Never again will they see these their loved ones, except in the realm of dreams and their imaginations.
Sunday, November 18 was a dark, dark day in the annals of Nigeria’s battle against Boko Haram terrorists. The day saw the daylight massacre of over a hundred soldiers of the 157 Task Force Battalion of the Nigerian Army camped in Metele, North-Eastern Borno State, which is the heart of the insurgency by the Boko Haram sect and its Islamic State of West Africa (ISWA) associates.
The day, which began like any other one for the unfortunate Nigerian Army personnel, saw the curtain drawn on their military careers and their dream to rid the country of the Boko Haram insurgency. In one fell swoop, over a hundred fathers, brothers, sons and beloved family members of many Nigerians were cut down in their prime – painfully and virtually anonymously. Many other civilians also died in the attack.
Sadly, the Boko Haram problem that began like child’s play and was initially handled with kid gloves by the authorities has become a huge albatross for the nation. The latest massacre has punched a huge hole in the claim of technical defeat of the sect and President Muhammadu Buhari, who is just about two months away from a general election in which he is seeking re-election, will have to rejig the anti-terror war and ensure that attacks of this nature do not recur. This insurgency should be defeated, technically and in all other ways, once and for all.
The incessant killings in this seemingly intractable war against Boko Haram suggest the need for a change of strategy in bringing the insurgency to an end. Since there is apparently no plan for a decisive routing of the sect, as such routing has been unachievable in the past six years or so that the insurgents have become a serious problem for the country, it will be good for the current government to have a review of its strategies to properly keep the sect in check.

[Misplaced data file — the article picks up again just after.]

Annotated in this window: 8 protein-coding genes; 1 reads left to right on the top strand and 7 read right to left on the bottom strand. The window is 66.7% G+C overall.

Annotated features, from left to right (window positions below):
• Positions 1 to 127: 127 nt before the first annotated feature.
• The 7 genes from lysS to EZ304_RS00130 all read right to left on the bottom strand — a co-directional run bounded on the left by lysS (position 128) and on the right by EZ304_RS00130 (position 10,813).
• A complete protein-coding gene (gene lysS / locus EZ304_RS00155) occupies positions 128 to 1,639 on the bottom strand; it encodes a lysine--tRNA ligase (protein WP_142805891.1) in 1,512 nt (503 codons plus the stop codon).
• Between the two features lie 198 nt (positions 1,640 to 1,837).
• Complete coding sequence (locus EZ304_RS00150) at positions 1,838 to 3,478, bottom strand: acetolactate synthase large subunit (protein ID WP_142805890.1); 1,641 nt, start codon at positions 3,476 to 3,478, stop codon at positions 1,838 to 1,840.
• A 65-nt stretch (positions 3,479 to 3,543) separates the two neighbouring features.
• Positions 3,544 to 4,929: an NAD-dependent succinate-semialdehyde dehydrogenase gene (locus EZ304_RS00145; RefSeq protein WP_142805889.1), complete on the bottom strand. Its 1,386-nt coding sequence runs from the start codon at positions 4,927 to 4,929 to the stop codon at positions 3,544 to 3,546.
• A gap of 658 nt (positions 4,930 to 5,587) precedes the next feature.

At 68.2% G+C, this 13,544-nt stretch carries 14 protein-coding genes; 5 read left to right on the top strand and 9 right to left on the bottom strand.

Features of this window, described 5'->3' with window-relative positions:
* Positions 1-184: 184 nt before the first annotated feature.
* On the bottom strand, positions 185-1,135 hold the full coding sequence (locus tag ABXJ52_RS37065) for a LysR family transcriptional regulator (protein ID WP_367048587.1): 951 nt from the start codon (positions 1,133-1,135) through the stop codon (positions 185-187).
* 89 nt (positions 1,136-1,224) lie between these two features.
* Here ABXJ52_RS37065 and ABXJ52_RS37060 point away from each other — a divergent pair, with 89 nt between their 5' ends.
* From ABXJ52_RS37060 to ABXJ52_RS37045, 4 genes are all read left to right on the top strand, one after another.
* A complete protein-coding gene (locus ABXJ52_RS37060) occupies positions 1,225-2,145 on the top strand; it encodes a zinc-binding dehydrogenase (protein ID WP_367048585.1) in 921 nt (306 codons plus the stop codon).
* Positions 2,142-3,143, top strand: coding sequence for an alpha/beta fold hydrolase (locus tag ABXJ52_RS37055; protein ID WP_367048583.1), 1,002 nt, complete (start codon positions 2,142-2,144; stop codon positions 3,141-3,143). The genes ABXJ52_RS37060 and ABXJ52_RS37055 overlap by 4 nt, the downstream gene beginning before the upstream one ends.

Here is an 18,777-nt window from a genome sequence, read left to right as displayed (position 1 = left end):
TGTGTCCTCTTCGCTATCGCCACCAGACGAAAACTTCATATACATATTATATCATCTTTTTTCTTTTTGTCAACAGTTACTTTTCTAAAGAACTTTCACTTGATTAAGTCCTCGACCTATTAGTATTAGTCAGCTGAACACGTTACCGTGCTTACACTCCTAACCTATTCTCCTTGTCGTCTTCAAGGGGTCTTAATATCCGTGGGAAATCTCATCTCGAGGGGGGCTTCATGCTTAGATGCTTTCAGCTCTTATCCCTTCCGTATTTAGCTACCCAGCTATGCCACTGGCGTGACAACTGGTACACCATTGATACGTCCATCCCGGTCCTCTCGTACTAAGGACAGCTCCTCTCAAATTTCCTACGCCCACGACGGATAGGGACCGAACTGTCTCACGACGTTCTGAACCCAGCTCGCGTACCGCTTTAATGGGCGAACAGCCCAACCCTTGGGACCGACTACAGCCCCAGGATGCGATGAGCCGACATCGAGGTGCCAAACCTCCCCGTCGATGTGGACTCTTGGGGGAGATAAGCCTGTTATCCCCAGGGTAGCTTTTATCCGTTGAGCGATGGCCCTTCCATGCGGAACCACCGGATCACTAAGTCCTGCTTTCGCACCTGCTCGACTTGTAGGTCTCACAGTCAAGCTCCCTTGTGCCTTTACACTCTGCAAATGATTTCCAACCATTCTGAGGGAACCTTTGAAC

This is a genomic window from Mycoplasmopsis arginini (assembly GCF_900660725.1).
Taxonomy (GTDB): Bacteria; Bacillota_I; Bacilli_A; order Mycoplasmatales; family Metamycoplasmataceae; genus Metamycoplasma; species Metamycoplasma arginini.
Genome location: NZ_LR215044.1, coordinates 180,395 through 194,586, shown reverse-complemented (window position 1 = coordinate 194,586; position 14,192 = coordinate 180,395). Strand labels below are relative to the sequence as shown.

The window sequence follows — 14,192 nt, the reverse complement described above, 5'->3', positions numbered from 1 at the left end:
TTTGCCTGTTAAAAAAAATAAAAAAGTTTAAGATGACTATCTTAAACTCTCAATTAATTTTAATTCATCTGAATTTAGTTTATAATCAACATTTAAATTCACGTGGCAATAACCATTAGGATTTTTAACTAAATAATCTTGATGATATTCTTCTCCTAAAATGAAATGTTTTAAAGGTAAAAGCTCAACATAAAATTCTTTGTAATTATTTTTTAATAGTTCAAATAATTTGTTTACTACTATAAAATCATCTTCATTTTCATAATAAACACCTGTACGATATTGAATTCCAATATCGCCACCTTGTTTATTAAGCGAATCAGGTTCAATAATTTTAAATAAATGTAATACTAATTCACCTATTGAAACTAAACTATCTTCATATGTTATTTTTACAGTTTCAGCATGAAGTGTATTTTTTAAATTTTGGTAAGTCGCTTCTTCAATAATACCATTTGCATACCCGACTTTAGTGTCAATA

There are so many reasons why this war must be terminated speedily. First, it is one of the major campaign promises of the ruling All Progressives Congress (APC) and the failure to achieve it will be a major failure of the government. Secondly, the needless loss of lives of young Nigerian soldiers is unacceptable and cannot be allowed to go on ad infinitum. Something drastic must be done if the government is going to continue enjoying the support and confidence of all Nigerians and even the soldiers themselves on this war.
So much information is in the media on the poor arming of the soldiers who are made to face the superior firepower of Boko Haram. Our soldiers are often reported to be outgunned and outnumbered by the terrorists and it really beats the imagination how a supposed local insurgency can outgun the military of a whole Federal Republic of Nigeria, if not that corruption and a lackadaisical attitude have taken over the system.
It, certainly, cannot be that the Federal military might cannot rout the insurgents. It may, therefore, be that the will to send the terrorists packing has not been mustered by the government for reasons best to known our leaders. The nation cannot afford the endless loss of lives on account of the Boko Haram war.